Archaeologists and geologists have spent several centuries debating the origins of the materials that were used to construct Stonehenge, but the argument can finally be put to bed thanks to a new study in the journal Science Advances. Using an array of chemical analyses, the study authors provide pretty compelling evidence that the structure’s enormous boulders were sourced from a place called West Woods, some 25 kilometers (15.5 miles) away from the monument itself.
An iconic Neolithic landmark, Stonehenge is located in what is now the county of Wiltshire in the UK, and contains stones of various types and sizes. The primary architecture of the monument consists of enormous silcrete megaliths, commonly known as sarsens, while an array of smaller stones, called bluestones, are also found throughout the site. It is thought that the monument originally contained around 80 sarsens, though only 52 remain at the site today.
Previous research has traced many of the bluestones back to their various points of origin, with some having been transported over 200 kilometers (125 miles) from locations in Wales by the builders of Stonehenge.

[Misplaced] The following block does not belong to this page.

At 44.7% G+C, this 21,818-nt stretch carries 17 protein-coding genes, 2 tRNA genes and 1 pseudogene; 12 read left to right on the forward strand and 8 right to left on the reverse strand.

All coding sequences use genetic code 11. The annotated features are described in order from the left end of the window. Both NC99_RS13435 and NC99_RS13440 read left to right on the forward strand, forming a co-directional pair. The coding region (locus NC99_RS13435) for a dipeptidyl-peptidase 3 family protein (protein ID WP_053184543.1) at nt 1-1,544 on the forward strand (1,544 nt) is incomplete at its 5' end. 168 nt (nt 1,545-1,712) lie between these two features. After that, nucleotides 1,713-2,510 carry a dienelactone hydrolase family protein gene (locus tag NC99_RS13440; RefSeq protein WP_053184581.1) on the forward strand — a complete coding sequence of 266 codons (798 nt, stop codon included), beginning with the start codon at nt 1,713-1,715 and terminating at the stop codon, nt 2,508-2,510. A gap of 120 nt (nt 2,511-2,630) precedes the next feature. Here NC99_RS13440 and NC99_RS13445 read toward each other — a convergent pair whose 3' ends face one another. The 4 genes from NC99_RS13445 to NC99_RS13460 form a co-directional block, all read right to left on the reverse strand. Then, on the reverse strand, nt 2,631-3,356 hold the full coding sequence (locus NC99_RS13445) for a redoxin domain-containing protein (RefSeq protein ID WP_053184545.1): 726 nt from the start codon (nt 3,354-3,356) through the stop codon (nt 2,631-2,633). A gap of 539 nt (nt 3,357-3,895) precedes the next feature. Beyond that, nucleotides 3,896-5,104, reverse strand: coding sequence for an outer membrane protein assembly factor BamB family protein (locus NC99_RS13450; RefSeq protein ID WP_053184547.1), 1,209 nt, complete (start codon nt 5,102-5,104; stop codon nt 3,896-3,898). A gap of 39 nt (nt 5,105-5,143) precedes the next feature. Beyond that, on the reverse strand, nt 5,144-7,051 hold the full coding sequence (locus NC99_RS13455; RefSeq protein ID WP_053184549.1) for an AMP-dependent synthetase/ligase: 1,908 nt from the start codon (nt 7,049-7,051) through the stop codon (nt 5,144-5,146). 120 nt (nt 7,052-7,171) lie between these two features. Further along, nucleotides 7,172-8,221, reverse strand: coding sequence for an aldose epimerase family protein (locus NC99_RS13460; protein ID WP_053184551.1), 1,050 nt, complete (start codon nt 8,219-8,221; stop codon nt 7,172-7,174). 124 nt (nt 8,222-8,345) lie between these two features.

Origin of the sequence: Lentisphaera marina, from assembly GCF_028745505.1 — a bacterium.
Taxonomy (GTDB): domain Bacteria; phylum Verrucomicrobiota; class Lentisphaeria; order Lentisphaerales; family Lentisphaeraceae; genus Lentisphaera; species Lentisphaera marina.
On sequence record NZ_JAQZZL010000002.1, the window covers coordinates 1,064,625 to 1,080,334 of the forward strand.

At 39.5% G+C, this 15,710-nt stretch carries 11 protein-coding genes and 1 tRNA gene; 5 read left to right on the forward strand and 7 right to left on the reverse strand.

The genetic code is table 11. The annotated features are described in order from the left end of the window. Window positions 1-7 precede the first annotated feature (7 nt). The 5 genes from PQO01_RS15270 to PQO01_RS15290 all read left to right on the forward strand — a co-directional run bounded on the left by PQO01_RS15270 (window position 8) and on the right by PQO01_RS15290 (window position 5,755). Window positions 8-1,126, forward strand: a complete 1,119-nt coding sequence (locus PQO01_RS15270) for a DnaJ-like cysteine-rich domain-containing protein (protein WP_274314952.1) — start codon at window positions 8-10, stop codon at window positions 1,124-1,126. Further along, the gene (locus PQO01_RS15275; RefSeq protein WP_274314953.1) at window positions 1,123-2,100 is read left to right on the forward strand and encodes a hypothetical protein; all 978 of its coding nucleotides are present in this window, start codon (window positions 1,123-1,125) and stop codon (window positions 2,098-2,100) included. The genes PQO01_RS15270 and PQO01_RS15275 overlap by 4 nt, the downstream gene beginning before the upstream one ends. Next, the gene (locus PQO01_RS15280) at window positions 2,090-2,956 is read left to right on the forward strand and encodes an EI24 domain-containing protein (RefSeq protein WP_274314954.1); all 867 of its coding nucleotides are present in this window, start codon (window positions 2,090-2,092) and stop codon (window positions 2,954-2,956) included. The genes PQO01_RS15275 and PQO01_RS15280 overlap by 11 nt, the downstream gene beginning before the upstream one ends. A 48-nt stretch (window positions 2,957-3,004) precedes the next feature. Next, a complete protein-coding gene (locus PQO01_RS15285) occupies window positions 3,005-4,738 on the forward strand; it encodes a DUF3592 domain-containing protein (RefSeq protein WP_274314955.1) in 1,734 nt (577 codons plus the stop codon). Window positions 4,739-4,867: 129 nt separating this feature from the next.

The source of the sarsens, however, had until now eluded scientists, with much speculation but little real evidence regarding the origins of these colossal boulders. To finally solve the mystery, researchers used a technique called portable X-ray fluorescence spectrometry to analyze the chemical composition of the remaining sarsens, before comparing them with each other in order to determine their degree of chemical variability.
Of the 52 sarsens, 50 were found to share a consistent chemistry, indicating that they all came from the same place. To pinpoint this communal point of origin, the study authors compared the geochemical signature of one of these stones with those of other sarsens from around the UK. In doing so, they were able to identify West Woods – which lies to the north of Stonehenge – as the source of massive rocks.
While helping to solve one of the main mysteries surrounding Stonehenge, this finding also raises some fascinating new questions. For example, two of the sarsens included in this analysis – known as Stone 26 and Stone 160 – were found to have come from a different, unidentified point of origin, and the study authors are at a loss to explain this.
On the other hand, the results of this study do at least confirm that the other 50 sarsens were probably all brought to the site at the same time, suggesting that they were assembled during one phase of construction. This discredits a previous theory which stated that one of these sarsens, known as the Heel Stone, was sourced from nearby and erected first, and that the others were brought from afar at a later date.
In spite of the latest discoveries regarding Stonehenge’s history, scientists are still unable to confirm who built the ancient monument and what purpose it served.